Work Life Balance

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Directorate of Human Resources and the Business School

Centre for Diversity Policy Research

Work-Life Balance
An audit of staff experience at Oxford Brookes University
By Simonetta Manfredi and Michelle Holliday

The Centre for Diversity Policy Research, Oxford Brookes University

Work-Life Balance: An audit of staff experience at Oxford Brookes University ISBN 1 873576 70 6

Published by The Centre for Diversity Policy Research, Oxford Brookes University Wheatley Campus Oxon. OX33 1HX http://www.brookes.ac.uk/business/research/cdpr DiversityCentre@brookes.ac.uk

All rights reserved. Except for the quotation of short passages for the purposes of criticism and review, no part of this publication may be reproduced, stored in a retrieval system, or transmitted in any form or by any means, electronic, mechanical, photocopying, recording or otherwise, without prior permission of the publisher.

British Library Cataloguing-in-Publication Data. A catalogue record of this publication is available from the British Library.

Printed in Great Britain 2004.

Authors: Simonetta Manfredi Co-Director, The Centre for Diversity Policy Research, Oxford Brookes University Michelle Holliday Equal Opportunities & Diversity Co-Ordinator, Oxford Brookes University

Work-Life Balance: An audit of staff experience at Oxford Brookes University Page no.

Contents Acknowledgements Executive Summary
1 1.1 1.2 1.3 1.4 2 2.1 2.2 2.3 3 3.1 3.2 Introduction: Purpose of the report What is work-life balance? Why does work-life balance matter to employers?

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Why is work-life balance important to Oxford Brookes University? 9 Section two: The Audit Results of the Questionnaires Results of the Focus Groups Section three: Conclusions The Implications for Oxford Brookes University of further developing work-life balance policies and flexible working arrangements 52 55 57 58 60 13 13 15 33 46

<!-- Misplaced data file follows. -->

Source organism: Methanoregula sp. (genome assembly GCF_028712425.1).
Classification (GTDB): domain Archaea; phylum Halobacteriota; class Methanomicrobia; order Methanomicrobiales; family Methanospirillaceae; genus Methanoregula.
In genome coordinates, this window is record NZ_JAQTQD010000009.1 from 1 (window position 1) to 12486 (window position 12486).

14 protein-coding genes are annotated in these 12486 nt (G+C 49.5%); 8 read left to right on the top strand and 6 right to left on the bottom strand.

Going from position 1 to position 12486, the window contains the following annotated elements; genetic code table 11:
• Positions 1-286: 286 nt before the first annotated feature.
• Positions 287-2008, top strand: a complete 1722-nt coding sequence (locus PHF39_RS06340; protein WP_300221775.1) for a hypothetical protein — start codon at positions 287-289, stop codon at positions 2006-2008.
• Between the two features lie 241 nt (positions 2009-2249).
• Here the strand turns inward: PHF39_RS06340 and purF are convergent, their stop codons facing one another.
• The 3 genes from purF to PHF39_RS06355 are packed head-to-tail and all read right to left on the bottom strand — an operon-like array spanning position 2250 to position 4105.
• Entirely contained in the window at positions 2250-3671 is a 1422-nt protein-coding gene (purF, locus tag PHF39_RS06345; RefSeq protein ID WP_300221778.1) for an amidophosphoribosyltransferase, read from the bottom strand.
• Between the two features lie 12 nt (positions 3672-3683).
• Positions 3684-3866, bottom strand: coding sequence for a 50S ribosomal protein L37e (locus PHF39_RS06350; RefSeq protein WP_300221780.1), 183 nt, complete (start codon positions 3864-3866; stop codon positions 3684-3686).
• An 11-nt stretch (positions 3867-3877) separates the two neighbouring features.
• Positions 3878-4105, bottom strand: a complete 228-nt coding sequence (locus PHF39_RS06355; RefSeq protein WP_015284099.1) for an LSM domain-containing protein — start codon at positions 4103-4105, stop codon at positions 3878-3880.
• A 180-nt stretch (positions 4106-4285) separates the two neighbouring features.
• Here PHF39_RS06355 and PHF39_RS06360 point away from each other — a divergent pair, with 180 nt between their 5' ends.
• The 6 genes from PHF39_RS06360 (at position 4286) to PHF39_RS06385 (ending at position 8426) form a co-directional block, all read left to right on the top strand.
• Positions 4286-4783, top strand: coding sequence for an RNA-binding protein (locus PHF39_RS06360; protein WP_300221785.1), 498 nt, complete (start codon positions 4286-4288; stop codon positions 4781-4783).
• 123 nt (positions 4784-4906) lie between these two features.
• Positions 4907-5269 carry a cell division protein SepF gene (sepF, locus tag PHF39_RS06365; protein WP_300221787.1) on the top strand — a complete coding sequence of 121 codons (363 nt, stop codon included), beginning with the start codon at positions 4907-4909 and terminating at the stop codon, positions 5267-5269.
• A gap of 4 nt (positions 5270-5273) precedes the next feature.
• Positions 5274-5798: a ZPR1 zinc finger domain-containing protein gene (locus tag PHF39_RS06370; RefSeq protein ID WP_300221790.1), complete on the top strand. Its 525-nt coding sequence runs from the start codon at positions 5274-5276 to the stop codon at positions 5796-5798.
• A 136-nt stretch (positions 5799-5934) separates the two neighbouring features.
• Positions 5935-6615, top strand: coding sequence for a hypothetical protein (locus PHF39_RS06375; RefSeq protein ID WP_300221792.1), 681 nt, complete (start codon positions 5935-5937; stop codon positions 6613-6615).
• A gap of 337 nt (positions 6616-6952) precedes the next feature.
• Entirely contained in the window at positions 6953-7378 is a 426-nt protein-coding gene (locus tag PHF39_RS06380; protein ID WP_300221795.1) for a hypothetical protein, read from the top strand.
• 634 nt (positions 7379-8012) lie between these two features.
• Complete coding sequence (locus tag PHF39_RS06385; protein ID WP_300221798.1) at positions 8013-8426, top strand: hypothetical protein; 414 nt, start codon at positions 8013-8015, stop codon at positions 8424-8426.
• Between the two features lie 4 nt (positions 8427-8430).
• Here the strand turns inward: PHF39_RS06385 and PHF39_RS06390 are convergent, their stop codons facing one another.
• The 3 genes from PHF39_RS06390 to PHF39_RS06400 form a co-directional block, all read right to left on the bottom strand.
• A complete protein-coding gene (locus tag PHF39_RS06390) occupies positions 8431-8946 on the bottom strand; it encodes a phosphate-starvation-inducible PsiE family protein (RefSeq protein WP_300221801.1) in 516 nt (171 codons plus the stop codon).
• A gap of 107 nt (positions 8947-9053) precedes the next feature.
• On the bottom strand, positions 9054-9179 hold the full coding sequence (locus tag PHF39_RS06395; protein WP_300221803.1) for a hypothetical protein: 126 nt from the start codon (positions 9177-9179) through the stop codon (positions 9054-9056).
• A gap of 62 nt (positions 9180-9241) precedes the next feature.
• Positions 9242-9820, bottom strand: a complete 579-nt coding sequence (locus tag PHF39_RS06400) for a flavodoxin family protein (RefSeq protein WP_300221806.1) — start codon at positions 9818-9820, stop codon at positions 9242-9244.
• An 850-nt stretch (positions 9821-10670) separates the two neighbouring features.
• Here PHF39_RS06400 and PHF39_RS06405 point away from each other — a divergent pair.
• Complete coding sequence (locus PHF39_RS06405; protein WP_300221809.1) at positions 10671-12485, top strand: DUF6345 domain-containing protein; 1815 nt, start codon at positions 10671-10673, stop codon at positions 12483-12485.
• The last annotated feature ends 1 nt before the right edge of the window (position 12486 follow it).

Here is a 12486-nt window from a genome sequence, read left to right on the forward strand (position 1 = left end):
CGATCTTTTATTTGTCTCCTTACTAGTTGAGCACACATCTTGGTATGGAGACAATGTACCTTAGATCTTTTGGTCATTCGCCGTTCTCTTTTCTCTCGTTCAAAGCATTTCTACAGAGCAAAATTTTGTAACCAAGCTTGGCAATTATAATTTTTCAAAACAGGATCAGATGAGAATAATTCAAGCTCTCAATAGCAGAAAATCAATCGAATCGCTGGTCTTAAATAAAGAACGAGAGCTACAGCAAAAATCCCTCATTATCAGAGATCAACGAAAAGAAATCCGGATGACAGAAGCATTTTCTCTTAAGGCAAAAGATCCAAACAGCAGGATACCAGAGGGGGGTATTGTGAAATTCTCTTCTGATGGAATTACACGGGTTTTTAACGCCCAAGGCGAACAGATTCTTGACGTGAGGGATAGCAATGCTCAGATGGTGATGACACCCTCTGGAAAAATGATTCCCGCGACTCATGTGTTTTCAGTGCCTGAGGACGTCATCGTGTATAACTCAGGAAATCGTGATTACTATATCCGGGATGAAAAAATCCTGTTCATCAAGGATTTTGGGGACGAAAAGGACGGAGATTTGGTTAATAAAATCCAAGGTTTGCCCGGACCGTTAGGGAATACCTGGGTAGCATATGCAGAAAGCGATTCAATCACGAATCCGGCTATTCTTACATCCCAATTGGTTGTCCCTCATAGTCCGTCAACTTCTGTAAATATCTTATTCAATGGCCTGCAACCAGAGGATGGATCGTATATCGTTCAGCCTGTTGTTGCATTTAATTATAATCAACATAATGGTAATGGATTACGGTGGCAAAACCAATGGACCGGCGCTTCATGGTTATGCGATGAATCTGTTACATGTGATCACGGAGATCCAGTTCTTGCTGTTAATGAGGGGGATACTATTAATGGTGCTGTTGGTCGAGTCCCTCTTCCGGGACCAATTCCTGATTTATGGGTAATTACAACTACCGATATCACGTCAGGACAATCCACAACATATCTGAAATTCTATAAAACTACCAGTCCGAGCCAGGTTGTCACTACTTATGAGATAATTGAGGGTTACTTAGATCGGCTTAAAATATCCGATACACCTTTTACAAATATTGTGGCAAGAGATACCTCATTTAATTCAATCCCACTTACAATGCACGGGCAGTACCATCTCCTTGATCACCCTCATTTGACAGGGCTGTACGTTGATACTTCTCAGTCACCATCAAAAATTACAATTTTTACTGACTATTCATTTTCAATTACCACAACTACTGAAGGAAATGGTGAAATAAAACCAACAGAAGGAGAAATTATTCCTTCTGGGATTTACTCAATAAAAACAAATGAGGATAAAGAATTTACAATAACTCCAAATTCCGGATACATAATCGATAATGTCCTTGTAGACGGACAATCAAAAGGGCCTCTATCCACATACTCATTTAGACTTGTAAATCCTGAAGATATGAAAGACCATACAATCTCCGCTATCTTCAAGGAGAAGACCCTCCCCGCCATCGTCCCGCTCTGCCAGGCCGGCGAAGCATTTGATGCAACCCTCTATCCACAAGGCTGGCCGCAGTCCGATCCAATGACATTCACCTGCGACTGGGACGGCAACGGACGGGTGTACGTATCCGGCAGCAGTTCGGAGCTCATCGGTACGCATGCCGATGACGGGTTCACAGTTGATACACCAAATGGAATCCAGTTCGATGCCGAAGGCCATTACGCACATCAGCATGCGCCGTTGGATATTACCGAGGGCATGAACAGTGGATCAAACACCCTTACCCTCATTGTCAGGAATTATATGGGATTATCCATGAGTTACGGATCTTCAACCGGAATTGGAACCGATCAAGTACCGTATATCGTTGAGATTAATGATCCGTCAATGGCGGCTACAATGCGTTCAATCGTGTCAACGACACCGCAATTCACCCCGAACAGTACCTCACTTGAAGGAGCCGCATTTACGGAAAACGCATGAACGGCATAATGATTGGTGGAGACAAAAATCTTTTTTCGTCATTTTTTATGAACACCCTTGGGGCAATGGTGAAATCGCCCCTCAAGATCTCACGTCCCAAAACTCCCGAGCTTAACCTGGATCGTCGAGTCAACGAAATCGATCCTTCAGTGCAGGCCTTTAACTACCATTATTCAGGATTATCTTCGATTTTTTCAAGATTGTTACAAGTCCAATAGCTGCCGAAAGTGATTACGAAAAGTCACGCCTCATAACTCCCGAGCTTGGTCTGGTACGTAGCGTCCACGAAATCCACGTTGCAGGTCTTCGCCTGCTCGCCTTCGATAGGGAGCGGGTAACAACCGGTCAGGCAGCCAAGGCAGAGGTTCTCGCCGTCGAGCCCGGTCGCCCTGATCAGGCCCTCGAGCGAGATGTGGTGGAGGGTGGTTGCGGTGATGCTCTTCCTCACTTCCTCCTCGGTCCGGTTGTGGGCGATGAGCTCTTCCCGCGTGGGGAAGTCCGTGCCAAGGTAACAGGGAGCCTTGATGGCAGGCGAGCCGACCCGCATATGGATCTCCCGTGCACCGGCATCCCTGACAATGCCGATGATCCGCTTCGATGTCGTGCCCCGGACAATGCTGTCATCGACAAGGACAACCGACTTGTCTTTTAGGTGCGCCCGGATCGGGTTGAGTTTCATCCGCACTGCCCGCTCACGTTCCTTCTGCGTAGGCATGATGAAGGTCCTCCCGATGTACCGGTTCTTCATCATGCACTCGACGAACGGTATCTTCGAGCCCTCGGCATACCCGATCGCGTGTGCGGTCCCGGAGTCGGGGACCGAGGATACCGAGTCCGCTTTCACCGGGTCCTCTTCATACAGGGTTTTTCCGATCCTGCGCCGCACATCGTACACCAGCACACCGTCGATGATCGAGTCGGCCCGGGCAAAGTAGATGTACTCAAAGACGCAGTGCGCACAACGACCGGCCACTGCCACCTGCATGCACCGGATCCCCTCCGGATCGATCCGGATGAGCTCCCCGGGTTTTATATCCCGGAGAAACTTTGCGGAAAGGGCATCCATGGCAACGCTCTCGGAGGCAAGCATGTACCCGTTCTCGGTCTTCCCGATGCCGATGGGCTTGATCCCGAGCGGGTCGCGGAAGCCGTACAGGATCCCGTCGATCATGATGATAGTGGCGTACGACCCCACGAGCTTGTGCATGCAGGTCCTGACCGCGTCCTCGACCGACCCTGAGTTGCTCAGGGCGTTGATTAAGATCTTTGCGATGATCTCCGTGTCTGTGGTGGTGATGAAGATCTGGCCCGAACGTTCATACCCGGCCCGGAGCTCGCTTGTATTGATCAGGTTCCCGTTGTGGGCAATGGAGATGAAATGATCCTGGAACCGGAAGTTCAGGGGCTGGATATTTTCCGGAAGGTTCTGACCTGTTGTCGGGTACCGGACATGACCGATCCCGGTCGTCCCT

3.3 3.4

Recommendations The way forward

Appendixes Bibliography

1

Acknowledgments The authors of this report wish to thank all the colleagues who kindly accepted to take part in this study. They would also like to express their appreciation to Bob Price, Director of Human Resources, Sara Wylde, Equal Opportunity and Diversity Co-ordinator, for their support and valuable feedback throughout the course of this study, to Dr. Liz Doherty for her expert advice and to Emma Williams for her contribution to the data collection. Executive Summary. 1.1 This report presents the findings of a university-wide audit that was carried out to gain information on staff experience of work-life balance policies and practices at Brookes. The audit was conducted through a staff survey and a series of focus groups. The report also outlines the meaning of work-life balance in the context of employment relations and the importance of work-life balance for employers. 1.2 The concept of work-life balance is based on the notion that paid work and personal life should be seen less as competing priorities than as complementary elements of a full life. It is important for employers to support work-life balance to comply with legal requirements that afford working parents the right to request to work flexibly, to promote equality of opportunities by ensuring that staff with caring responsibilities are not disadvantaged in the workplace, and to widen access to paid work and career opportunities. 1.3 There is also a strong business case in support of work-life balance. Evidence from independent research as well as from employers’ own assessments of flexible working practices shows that helping staff to strike a balance between paid work and personal life can lead to improved recruitment and retention, reduction of absenteeism, and an improved staff commitment and productivity. 1.4 A self-completion questionnaire focusing on issues surrounding work-life balance was distributed to all university staff. The questionnaire was designed to: • Elicit...
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